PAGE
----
Afghan artist Robaba Mohammadi painting in her studio in Kabul. AFP
Unable to use her hands, arms, or legs, Afghan artist Robaba Mohammadi has defied unlikely odds in a country that routinely discriminates against women and differently-abled people.
Denied access to school, as a child she taught herself to paint by holding a brush in her mouth, clenching it between her teeth to create elaborate and colourful portraits.
Today, the 19-year-old's works sell and exhibit internationally, and she is so accomplished that she has launched a dedicated centre to help train other differently-abled artists.
"I do paintings mostly about Afghan women, women's power, the beauty of women, the beauty of paintings, love, and the challenges women face," Mohammadi said.
Some 50 students attend classes at her centre in Kabul, which she opened last year and funds herself with money from selling her paintings.
According to a 2015 national survey, about 1.5 million of Afghanistan's approximately 35 million population has some form of disability, including tens of thousands of people suffering from landmine injuries.
Mohammadi was born with a permanent physical disability that means she cannot use her limbs, and now suffers from a degenerative condition called arthrosis.
"Because of my disability, I was never even able to go to school," Mohammadi said, adding that she had looked on enviously as her siblings went to get an education.
But with the help of her family, she eventually taught herself to read and write, and can now use social media on her mobile phone as adeptly as any other teenager — by typing with her tongue.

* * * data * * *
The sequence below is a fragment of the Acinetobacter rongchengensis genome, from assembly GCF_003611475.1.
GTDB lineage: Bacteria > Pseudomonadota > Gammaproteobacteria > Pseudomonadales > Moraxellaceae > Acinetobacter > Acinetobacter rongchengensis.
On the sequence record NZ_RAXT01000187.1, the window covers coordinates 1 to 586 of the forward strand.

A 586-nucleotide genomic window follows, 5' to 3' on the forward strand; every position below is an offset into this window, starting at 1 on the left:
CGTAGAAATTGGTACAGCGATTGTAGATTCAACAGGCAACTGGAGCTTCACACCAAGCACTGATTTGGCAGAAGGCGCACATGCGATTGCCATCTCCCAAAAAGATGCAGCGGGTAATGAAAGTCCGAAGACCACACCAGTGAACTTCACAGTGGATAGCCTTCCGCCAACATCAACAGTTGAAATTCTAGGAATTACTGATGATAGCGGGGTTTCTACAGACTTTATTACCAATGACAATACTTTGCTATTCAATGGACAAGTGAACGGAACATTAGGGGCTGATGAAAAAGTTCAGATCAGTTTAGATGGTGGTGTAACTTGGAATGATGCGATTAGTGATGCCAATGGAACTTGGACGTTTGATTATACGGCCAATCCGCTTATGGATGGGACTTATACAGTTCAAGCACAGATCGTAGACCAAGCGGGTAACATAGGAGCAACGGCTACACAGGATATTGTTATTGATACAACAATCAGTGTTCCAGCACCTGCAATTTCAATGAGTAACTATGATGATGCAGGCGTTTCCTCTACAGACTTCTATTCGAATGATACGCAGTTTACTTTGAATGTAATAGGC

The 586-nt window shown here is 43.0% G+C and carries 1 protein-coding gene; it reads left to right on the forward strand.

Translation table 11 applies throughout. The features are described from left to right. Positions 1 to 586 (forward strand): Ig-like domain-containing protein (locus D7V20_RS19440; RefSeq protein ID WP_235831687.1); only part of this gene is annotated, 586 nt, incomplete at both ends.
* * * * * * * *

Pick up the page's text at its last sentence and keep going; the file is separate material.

"We are so proud of Robaba, she is an inspiration for other differently-abled people," said her brother, 24-year-old Ali Mohammadi, who hopes to create a literacy course for people with disabilities who have been unable to go to school.
Ultra-conservative Afghanistan, long considered one of the world's worst places to be a woman, still often forces differently-abled women to stay hidden away, even in the comparatively progressive capital Kabul.
"I was feeling tired and sick of not being able to leave home," Mohammadi said.
"I felt really upset. When our relatives would visit, they would whisper that my parents committed some kind of sin that they delivered a differently-abled girl."
Benafsha Yaqoobi, commissioner at the Afghan Independent Human Rights Commission, said such treatment was because there was often double the prejudice, "due to womanhood and due to disabilities."
Ziaul Haq Fazli, a spokesman for the Afghan ministry for martyrs and differently-abled people, said more than 320,000 differently-abled people and relatives of those killed in the war were registered with the ministry, which helps provide jobs and educational opportunities.
For Mohammadi, art was a way to release her frustration.
She first started drawing by holding a pencil loosely in her mouth, but then realised she could improve details in her sketches by clenching the pencil between her teeth.
"It was very difficult and I cried several times," she explained as she coloured a vibrant scene featuring a large tree.
"It was hard to do the lighting and shading of the paintings, then my dad encouraged me," she added.
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